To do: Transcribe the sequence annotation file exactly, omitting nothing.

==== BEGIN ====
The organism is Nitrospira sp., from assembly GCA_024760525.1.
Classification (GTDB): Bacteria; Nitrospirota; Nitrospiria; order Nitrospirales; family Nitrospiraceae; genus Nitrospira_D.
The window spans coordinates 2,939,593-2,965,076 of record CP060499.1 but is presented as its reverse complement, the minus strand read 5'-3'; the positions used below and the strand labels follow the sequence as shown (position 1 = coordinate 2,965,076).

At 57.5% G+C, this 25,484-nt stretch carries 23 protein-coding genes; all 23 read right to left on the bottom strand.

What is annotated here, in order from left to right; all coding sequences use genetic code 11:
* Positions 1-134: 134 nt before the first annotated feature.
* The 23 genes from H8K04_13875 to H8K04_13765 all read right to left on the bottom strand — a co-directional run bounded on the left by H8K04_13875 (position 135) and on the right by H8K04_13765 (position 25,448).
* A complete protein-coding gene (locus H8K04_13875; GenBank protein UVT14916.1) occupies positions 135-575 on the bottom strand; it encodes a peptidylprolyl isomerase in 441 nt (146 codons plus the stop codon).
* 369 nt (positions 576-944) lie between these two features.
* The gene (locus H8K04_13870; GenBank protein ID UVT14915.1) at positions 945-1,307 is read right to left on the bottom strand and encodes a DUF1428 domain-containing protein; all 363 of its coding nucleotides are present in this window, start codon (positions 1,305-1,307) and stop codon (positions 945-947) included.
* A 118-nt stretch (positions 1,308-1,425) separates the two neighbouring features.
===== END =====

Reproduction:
The organism is Nitrospira sp., from assembly GCA_024760525.1.
Classification (GTDB): Bacteria; Nitrospirota; Nitrospiria; order Nitrospirales; family Nitrospiraceae; genus Nitrospira_D.
The window spans coordinates 2,939,593-2,965,076 of record CP060499.1 but is presented as its reverse complement, the minus strand read 5'-3'; the positions used below and the strand labels follow the sequence as shown (position 1 = coordinate 2,965,076).

At 57.5% G+C, this 25,484-nt stretch carries 23 protein-coding genes; all 23 read right to left on the bottom strand.

What is annotated here, in order from left to right; all coding sequences use genetic code 11:
* Positions 1-134: 134 nt before the first annotated feature.
* The 23 genes from H8K04_13875 to H8K04_13765 all read right to left on the bottom strand — a co-directional run bounded on the left by H8K04_13875 (position 135) and on the right by H8K04_13765 (position 25,448).
* A complete protein-coding gene (locus H8K04_13875; GenBank protein UVT14916.1) occupies positions 135-575 on the bottom strand; it encodes a peptidylprolyl isomerase in 441 nt (146 codons plus the stop codon).
* 369 nt (positions 576-944) lie between these two features.
* The gene (locus H8K04_13870; GenBank protein ID UVT14915.1) at positions 945-1,307 is read right to left on the bottom strand and encodes a DUF1428 domain-containing protein; all 363 of its coding nucleotides are present in this window, start codon (positions 1,305-1,307) and stop codon (positions 945-947) included.
* A 118-nt stretch (positions 1,308-1,425) separates the two neighbouring features.